Her coach literally got her out from hospital in her neck brace, despite doctors' protests and made her train, which instantly led to her getting paralyzed.
Another factor that played a part was that she basically was an orphan, her grandmother did not actively participate in her life,
which essentially allowed her coach to abuse her.
After she got paralyzed, she said that she's happy that she can finally be free from constant demands of her coach, which is quite telling that this is not a simple 'overtraining' issue.

That's a very extreme example, and there's a difference between a strict but reasonable coach and an abusive and cruel one, who sucked out all of the joy of life and sports for a kid.
 

Mawwerg

Final Flight
Joined
Nov 8, 2014
Messages
676
23yo claiming from "their own experience" that 15yo is emotionally and intellectually formatted person is interesting. :rolleye:

Dear friend, unless you're seriously ill, health-care worker or a soldier, you ain't seen, felt, experienced ANYTHING yet, believe me. You don't know what it's like to get up every day just to spend another day in pain in your back, stomach or legs due to overtraining as a child. You don't know how it's to not be able to use a bathroom by yourself due to coaching mistake. You don't know how it's to live with screws in your spine, legs, arms in need of daily massages, anti-inflammatory drugs or medical assistance placed inside your body due to overtraining or injuries in youth.
Do you think, at 20yo, Elena Mukhina was intellectually and emotionally prepared for how her life was going to change?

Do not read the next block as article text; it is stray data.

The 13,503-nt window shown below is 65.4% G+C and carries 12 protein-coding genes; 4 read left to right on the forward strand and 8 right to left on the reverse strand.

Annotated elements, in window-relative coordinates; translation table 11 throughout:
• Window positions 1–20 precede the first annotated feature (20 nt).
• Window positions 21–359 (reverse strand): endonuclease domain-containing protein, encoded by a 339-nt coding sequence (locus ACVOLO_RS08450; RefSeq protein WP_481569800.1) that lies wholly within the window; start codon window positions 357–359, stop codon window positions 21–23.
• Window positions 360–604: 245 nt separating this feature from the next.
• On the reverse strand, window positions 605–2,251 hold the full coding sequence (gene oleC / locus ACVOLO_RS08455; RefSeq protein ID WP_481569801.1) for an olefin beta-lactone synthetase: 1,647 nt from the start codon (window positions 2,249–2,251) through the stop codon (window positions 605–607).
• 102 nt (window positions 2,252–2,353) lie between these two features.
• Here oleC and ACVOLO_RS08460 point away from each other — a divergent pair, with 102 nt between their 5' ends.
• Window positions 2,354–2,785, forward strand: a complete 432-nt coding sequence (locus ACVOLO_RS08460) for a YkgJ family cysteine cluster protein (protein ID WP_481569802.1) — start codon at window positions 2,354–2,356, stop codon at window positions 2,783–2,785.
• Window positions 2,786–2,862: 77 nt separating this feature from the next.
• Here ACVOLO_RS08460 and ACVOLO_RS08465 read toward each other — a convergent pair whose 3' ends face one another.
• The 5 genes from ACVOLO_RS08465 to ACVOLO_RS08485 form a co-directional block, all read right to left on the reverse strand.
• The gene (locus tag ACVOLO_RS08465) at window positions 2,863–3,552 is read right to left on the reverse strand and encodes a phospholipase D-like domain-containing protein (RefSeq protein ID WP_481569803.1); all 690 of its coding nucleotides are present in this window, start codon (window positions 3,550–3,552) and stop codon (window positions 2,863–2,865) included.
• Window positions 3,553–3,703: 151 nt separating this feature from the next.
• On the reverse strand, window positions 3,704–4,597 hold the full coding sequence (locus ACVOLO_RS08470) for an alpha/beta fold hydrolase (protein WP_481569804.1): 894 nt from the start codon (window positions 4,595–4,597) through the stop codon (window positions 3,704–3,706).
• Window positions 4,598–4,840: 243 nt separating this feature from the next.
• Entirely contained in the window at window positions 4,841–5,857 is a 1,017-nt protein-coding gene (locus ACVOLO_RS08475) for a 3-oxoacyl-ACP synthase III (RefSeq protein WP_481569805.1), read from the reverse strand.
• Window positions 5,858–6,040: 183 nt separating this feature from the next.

https://www.youtube.com/watch?v=nvScuvCexAQ

Do you really think 15yo kid is?

I am not sure I know anybody who is prepared for such changes. And I'm not sure people should.
 

Mathman

Record Breaker
Joined
Jun 21, 2003
Messages
37,641
I am not opposed to young athletes doing everything they can to excel in sports. Good for them.

What I do not feel so happy about is the direction that the sport itself has taken. Not to hit the physics example too hard, but an intellectually precocious teenager who is a whiz at science -- well, I would hope that there is something more to it than that. I would hope that there is room for serious adult scientists to push back the frontiers of human knowledge -- that sort of thing.

In figure skating I think the danger is that a 14 year old skater says, "I can do 4 quads." That's the end. What more will she ever accomplish that can beat that?
 
Last edited:

Baron Vladimir

Record Breaker
Joined
Dec 18, 2014
Messages
5,466
23yo claiming from "their own experience" that 15yo is emotionally and intellectually formatted person is interesting. :rolleye:

Well, according to the developmental psychology 15yo is intellectually (cognitively) formed person, for sure. Emotional (sexual) and social develpoment could last a year or two longer of cognitive development, and generally development is (for some) a never-ending process (it ends when life ends), but in a developmental sense you can't say 16yo is a child. The difference between 16yo and 30yo is mostly only in a life expirience and in that sense you can claim that 30yo are not mature (life-expirienced) eather if you compare them with 50yo. :eek:topic:
 
Top